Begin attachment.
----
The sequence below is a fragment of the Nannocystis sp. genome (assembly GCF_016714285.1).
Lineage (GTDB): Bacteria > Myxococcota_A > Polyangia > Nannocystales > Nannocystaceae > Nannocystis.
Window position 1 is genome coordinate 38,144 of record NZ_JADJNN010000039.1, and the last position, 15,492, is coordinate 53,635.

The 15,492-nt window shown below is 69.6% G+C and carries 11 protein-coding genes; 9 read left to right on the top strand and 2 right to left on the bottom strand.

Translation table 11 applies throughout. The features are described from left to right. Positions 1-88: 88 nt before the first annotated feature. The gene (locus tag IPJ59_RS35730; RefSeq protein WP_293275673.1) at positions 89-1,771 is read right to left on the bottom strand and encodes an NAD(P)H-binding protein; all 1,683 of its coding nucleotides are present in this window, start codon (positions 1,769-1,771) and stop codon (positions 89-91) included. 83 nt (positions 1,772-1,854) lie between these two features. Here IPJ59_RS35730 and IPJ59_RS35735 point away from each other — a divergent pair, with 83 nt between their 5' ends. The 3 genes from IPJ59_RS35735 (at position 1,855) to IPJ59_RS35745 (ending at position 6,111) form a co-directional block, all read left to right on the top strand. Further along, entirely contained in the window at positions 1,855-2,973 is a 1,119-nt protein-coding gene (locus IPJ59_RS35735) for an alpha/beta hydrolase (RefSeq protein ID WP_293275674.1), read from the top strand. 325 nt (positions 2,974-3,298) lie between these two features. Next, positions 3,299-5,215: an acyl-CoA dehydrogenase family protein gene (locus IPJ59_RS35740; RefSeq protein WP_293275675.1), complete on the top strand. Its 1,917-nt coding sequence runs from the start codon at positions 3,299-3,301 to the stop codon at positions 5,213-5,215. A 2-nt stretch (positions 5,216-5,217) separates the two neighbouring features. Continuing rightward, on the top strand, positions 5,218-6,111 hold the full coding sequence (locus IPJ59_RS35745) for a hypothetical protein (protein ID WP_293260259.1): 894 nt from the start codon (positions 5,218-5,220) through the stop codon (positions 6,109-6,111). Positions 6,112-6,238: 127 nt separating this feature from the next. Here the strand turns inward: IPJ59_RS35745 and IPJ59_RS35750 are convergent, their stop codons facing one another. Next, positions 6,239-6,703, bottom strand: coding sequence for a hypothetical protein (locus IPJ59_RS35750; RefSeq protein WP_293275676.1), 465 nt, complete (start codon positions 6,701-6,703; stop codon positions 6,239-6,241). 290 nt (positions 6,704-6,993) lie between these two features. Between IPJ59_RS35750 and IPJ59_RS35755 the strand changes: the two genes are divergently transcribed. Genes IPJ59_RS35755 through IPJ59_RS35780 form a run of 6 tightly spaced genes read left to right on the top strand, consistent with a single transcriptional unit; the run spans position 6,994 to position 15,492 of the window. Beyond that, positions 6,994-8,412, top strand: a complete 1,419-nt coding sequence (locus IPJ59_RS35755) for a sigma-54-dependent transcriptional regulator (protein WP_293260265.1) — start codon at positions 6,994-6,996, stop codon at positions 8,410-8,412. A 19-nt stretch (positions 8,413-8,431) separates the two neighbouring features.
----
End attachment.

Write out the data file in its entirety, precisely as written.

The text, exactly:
The sequence below is a fragment of the Nannocystis sp. genome (assembly GCF_016714285.1).
Lineage (GTDB): Bacteria > Myxococcota_A > Polyangia > Nannocystales > Nannocystaceae > Nannocystis.
Window position 1 is genome coordinate 38,144 of record NZ_JADJNN010000039.1, and the last position, 15,492, is coordinate 53,635.

The 15,492-nt window shown below is 69.6% G+C and carries 11 protein-coding genes; 9 read left to right on the top strand and 2 right to left on the bottom strand.

Translation table 11 applies throughout. The features are described from left to right. Positions 1-88: 88 nt before the first annotated feature. The gene (locus tag IPJ59_RS35730; RefSeq protein WP_293275673.1) at positions 89-1,771 is read right to left on the bottom strand and encodes an NAD(P)H-binding protein; all 1,683 of its coding nucleotides are present in this window, start codon (positions 1,769-1,771) and stop codon (positions 89-91) included. 83 nt (positions 1,772-1,854) lie between these two features. Here IPJ59_RS35730 and IPJ59_RS35735 point away from each other — a divergent pair, with 83 nt between their 5' ends. The 3 genes from IPJ59_RS35735 (at position 1,855) to IPJ59_RS35745 (ending at position 6,111) form a co-directional block, all read left to right on the top strand. Further along, entirely contained in the window at positions 1,855-2,973 is a 1,119-nt protein-coding gene (locus IPJ59_RS35735) for an alpha/beta hydrolase (RefSeq protein ID WP_293275674.1), read from the top strand. 325 nt (positions 2,974-3,298) lie between these two features. Next, positions 3,299-5,215: an acyl-CoA dehydrogenase family protein gene (locus IPJ59_RS35740; RefSeq protein WP_293275675.1), complete on the top strand. Its 1,917-nt coding sequence runs from the start codon at positions 3,299-3,301 to the stop codon at positions 5,213-5,215. A 2-nt stretch (positions 5,216-5,217) separates the two neighbouring features. Continuing rightward, on the top strand, positions 5,218-6,111 hold the full coding sequence (locus IPJ59_RS35745) for a hypothetical protein (protein ID WP_293260259.1): 894 nt from the start codon (positions 5,218-5,220) through the stop codon (positions 6,109-6,111). Positions 6,112-6,238: 127 nt separating this feature from the next. Here the strand turns inward: IPJ59_RS35745 and IPJ59_RS35750 are convergent, their stop codons facing one another. Next, positions 6,239-6,703, bottom strand: coding sequence for a hypothetical protein (locus IPJ59_RS35750; RefSeq protein WP_293275676.1), 465 nt, complete (start codon positions 6,701-6,703; stop codon positions 6,239-6,241). 290 nt (positions 6,704-6,993) lie between these two features. Between IPJ59_RS35750 and IPJ59_RS35755 the strand changes: the two genes are divergently transcribed. Genes IPJ59_RS35755 through IPJ59_RS35780 form a run of 6 tightly spaced genes read left to right on the top strand, consistent with a single transcriptional unit; the run spans position 6,994 to position 15,492 of the window. Beyond that, positions 6,994-8,412, top strand: a complete 1,419-nt coding sequence (locus IPJ59_RS35755) for a sigma-54-dependent transcriptional regulator (protein WP_293260265.1) — start codon at positions 6,994-6,996, stop codon at positions 8,410-8,412. A 19-nt stretch (positions 8,413-8,431) separates the two neighbouring features.